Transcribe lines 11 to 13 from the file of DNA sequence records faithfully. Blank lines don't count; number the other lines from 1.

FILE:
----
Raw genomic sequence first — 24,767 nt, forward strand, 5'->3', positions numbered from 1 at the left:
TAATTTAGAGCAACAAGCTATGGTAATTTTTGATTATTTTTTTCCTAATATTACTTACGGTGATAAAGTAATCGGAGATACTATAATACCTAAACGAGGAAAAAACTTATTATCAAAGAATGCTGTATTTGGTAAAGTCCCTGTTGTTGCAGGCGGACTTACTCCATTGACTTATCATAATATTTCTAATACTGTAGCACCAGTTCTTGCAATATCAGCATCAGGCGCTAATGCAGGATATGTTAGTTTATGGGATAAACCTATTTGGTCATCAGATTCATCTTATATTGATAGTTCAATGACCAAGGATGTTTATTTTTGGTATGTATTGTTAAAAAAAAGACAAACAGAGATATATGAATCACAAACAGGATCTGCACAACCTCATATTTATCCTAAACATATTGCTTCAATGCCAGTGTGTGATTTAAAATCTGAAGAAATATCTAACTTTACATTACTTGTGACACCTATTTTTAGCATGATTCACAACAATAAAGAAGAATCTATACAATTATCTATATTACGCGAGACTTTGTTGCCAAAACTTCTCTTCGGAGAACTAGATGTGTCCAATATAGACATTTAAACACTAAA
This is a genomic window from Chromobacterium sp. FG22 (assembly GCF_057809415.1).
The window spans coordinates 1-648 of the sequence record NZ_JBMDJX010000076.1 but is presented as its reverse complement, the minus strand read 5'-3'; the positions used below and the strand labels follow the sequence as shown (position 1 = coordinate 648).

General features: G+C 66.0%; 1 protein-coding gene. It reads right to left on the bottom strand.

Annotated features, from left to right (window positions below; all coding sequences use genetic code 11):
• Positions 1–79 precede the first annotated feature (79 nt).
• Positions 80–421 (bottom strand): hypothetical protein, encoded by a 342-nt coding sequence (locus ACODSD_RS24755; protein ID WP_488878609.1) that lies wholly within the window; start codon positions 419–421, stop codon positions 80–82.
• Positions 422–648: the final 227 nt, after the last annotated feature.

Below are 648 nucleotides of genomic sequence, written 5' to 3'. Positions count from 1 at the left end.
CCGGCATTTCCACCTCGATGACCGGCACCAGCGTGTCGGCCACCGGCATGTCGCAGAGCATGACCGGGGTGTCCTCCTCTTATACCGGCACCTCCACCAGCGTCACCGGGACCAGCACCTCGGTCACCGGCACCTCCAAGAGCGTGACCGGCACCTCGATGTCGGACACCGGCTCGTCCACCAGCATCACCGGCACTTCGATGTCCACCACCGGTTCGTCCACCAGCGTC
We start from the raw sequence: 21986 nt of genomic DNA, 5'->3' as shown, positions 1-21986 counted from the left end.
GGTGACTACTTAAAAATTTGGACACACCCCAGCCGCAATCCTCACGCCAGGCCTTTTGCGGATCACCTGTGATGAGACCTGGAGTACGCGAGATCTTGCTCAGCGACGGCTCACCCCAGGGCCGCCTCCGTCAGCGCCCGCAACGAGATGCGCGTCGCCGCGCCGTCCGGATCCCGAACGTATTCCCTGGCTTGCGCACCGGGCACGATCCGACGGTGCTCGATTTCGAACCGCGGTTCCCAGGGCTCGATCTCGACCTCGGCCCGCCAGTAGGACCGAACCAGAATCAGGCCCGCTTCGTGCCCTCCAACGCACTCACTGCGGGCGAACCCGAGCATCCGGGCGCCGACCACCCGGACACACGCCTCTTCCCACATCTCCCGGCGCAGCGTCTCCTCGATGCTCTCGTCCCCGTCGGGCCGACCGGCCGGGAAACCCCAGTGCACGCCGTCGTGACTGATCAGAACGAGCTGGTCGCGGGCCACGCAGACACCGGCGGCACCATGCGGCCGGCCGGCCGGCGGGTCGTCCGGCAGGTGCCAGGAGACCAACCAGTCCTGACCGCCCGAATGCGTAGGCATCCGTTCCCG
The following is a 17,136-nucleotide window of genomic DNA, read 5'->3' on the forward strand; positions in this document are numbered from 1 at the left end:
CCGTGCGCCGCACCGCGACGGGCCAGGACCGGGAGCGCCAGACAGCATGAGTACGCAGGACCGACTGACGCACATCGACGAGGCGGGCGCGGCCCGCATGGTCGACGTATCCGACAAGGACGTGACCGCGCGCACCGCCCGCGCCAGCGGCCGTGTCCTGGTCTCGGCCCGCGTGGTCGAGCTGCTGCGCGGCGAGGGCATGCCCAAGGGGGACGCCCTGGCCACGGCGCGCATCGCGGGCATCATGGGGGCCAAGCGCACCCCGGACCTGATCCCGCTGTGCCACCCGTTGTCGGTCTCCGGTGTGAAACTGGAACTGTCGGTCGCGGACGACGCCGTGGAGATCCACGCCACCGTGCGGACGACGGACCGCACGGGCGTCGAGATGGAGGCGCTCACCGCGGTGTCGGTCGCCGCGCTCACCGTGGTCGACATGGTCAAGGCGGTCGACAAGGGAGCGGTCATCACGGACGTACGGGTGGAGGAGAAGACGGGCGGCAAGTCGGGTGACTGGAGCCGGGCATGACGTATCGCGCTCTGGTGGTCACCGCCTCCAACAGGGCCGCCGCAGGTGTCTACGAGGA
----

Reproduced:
CCGGCATTTCCACCTCGATGACCGGCACCAGCGTGTCGGCCACCGGCATGTCGCAGAGCATGACCGGGGTGTCCTCCTCTTATACCGGCACCTCCACCAGCGTCACCGGGACCAGCACCTCGGTCACCGGCACCTCCAAGAGCGTGACCGGCACCTCGATGTCGGACACCGGCTCGTCCACCAGCATCACCGGCACTTCGATGTCCACCACCGGTTCGTCCACCAGCGTC
We start from the raw sequence: 21986 nt of genomic DNA, 5'->3' as shown, positions 1-21986 counted from the left end.
GGTGACTACTTAAAAATTTGGACACACCCCAGCCGCAATCCTCACGCCAGGCCTTTTGCGGATCACCTGTGATGAGACCTGGAGTACGCGAGATCTTGCTCAGCGACGGCTCACCCCAGGGCCGCCTCCGTCAGCGCCCGCAACGAGATGCGCGTCGCCGCGCCGTCCGGATCCCGAACGTATTCCCTGGCTTGCGCACCGGGCACGATCCGACGGTGCTCGATTTCGAACCGCGGTTCCCAGGGCTCGATCTCGACCTCGGCCCGCCAGTAGGACCGAACCAGAATCAGGCCCGCTTCGTGCCCTCCAACGCACTCACTGCGGGCGAACCCGAGCATCCGGGCGCCGACCACCCGGACACACGCCTCTTCCCACATCTCCCGGCGCAGCGTCTCCTCGATGCTCTCGTCCCCGTCGGGCCGACCGGCCGGGAAACCCCAGTGCACGCCGTCGTGACTGATCAGAACGAGCTGGTCGCGGGCCACGCAGACACCGGCGGCACCATGCGGCCGGCCGGCCGGCGGGTCGTCCGGCAGGTGCCAGGAGACCAACCAGTCCTGACCGCCCGAATGCGTAGGCATCCGTTCCCG